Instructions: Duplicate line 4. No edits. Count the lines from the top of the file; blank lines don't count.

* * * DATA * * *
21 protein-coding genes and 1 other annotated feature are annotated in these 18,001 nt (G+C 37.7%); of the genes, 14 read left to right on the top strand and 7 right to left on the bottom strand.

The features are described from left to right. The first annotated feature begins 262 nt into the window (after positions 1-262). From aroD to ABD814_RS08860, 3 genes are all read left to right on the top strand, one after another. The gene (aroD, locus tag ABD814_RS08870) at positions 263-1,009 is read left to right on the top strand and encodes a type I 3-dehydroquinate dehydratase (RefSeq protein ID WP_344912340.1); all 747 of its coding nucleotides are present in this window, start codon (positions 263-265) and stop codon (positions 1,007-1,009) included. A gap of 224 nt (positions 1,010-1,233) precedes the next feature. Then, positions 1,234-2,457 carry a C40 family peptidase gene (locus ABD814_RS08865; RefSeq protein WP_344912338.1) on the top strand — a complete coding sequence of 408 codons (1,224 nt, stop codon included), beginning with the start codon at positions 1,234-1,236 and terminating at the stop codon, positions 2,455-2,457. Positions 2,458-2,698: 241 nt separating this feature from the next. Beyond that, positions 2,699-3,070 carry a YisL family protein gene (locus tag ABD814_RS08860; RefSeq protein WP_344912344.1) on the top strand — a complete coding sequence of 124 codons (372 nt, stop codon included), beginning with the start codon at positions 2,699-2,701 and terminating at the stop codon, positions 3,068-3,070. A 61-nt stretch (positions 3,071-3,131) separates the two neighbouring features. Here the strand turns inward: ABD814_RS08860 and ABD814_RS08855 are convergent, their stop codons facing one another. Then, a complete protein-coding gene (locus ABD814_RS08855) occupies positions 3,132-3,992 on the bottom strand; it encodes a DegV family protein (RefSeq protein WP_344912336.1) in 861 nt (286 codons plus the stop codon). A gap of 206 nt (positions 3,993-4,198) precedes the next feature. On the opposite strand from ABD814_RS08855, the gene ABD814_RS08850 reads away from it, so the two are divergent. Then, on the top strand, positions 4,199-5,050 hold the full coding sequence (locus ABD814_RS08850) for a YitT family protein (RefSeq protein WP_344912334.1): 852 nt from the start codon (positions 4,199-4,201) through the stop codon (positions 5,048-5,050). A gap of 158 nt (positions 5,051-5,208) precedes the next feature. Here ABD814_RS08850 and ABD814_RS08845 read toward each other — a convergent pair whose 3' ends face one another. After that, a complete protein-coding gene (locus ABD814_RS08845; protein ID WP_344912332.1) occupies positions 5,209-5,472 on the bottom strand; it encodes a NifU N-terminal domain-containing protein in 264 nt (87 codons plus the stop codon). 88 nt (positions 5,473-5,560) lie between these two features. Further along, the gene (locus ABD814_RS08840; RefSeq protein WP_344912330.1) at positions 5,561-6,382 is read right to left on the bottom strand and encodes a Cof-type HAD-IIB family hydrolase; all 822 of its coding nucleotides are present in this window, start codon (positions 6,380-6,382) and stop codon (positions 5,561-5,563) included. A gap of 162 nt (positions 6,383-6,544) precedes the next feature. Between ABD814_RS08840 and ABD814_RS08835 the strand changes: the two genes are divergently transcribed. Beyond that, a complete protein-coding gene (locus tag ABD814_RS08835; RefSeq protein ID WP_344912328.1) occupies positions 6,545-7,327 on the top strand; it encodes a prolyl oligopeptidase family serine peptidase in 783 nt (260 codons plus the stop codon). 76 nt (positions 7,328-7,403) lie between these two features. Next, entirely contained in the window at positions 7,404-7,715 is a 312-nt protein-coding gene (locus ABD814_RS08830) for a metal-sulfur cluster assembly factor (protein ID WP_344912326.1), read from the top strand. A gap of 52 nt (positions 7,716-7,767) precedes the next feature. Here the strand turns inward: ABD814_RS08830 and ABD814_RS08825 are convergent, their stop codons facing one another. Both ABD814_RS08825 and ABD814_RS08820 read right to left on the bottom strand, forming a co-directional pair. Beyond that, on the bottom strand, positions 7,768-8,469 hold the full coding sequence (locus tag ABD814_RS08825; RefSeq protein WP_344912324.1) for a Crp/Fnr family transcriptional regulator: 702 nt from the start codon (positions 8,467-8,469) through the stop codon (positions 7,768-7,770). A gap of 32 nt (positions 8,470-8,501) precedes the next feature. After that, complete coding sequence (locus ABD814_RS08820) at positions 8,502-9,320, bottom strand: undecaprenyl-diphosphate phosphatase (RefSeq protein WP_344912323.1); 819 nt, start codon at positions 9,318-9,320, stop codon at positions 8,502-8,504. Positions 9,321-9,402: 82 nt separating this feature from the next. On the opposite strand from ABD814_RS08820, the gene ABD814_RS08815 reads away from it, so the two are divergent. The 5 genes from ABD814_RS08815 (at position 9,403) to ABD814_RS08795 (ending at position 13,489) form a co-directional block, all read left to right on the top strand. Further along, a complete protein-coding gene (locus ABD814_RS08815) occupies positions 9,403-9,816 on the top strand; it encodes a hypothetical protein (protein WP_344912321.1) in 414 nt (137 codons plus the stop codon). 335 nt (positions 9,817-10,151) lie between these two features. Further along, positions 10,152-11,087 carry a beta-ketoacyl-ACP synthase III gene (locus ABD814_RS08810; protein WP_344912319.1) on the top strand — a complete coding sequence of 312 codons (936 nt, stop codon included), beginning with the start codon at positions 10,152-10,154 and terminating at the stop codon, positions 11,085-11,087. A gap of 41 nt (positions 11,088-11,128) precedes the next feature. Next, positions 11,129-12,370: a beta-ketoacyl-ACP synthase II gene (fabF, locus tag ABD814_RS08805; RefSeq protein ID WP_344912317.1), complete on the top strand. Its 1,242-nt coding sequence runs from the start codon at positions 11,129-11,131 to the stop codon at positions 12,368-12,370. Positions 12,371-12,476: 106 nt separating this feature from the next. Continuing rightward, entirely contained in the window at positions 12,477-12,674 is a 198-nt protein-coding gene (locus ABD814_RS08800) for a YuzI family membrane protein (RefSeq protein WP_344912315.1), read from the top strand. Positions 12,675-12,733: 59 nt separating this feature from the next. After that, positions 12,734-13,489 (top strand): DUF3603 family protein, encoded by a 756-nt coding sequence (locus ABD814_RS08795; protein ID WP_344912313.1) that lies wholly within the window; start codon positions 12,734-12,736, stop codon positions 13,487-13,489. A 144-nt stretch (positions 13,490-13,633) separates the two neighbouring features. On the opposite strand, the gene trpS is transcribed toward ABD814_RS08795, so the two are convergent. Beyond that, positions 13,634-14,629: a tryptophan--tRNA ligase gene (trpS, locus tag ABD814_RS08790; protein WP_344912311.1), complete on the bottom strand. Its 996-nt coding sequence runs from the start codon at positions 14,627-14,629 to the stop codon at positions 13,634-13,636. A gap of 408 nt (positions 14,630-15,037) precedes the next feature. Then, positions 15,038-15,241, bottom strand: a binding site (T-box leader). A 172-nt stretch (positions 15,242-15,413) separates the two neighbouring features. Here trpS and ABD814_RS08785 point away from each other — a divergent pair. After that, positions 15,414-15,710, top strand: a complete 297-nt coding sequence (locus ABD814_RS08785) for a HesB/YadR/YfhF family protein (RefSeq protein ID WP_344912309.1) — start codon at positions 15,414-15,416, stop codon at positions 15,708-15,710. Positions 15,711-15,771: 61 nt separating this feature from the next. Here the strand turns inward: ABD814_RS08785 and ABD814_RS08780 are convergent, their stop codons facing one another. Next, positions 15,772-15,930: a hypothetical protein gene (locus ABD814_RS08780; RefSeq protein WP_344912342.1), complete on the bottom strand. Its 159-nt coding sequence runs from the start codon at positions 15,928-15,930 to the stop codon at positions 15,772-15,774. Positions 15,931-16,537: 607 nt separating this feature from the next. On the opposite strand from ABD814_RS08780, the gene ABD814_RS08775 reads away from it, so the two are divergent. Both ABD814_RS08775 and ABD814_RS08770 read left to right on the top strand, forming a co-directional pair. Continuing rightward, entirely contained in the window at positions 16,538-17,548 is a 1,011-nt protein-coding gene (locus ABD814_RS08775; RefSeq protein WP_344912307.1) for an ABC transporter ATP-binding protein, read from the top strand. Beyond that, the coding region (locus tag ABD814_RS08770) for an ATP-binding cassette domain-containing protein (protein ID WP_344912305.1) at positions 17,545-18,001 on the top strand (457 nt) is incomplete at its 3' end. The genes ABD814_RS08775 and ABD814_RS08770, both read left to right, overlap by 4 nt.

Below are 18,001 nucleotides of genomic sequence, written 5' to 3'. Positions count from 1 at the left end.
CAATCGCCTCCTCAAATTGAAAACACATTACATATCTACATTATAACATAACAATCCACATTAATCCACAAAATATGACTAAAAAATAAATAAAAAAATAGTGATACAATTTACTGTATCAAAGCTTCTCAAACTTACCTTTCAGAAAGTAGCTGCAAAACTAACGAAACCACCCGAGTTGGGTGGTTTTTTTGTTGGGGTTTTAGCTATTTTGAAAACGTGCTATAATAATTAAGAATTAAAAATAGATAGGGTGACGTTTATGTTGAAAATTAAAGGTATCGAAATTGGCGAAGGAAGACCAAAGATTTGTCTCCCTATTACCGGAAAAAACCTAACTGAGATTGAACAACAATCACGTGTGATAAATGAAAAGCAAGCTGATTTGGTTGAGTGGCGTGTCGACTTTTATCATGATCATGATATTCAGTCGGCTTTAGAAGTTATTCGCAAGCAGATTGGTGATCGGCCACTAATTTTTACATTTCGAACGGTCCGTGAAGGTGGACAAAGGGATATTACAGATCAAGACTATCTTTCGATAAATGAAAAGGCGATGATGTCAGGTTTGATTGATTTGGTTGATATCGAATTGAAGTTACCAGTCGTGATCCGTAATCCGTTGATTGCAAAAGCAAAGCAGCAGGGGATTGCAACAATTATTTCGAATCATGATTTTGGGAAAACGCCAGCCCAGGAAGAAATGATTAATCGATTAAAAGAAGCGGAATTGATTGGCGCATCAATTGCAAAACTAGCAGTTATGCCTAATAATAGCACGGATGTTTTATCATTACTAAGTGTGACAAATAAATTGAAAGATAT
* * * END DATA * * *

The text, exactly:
CAATCGCCTCCTCAAATTGAAAACACATTACATATCTACATTATAACATAACAATCCACATTAATCCACAAAATATGACTAAAAAATAAATAAAAAAATAGTGATACAATTTACTGTATCAAAGCTTCTCAAACTTACCTTTCAGAAAGTAGCTGCAAAACTAACGAAACCACCCGAGTTGGGTGGTTTTTTTGTTGGGGTTTTAGCTATTTTGAAAACGTGCTATAATAATTAAGAATTAAAAATAGATAGGGTGACGTTTATGTTGAAAATTAAAGGTATCGAAATTGGCGAAGGAAGACCAAAGATTTGTCTCCCTATTACCGGAAAAAACCTAACTGAGATTGAACAACAATCACGTGTGATAAATGAAAAGCAAGCTGATTTGGTTGAGTGGCGTGTCGACTTTTATCATGATCATGATATTCAGTCGGCTTTAGAAGTTATTCGCAAGCAGATTGGTGATCGGCCACTAATTTTTACATTTCGAACGGTCCGTGAAGGTGGACAAAGGGATATTACAGATCAAGACTATCTTTCGATAAATGAAAAGGCGATGATGTCAGGTTTGATTGATTTGGTTGATATCGAATTGAAGTTACCAGTCGTGATCCGTAATCCGTTGATTGCAAAAGCAAAGCAGCAGGGGATTGCAACAATTATTTCGAATCATGATTTTGGGAAAACGCCAGCCCAGGAAGAAATGATTAATCGATTAAAAGAAGCGGAATTGATTGGCGCATCAATTGCAAAACTAGCAGTTATGCCTAATAATAGCACGGATGTTTTATCATTACTAAGTGTGACAAATAAATTGAAAGATAT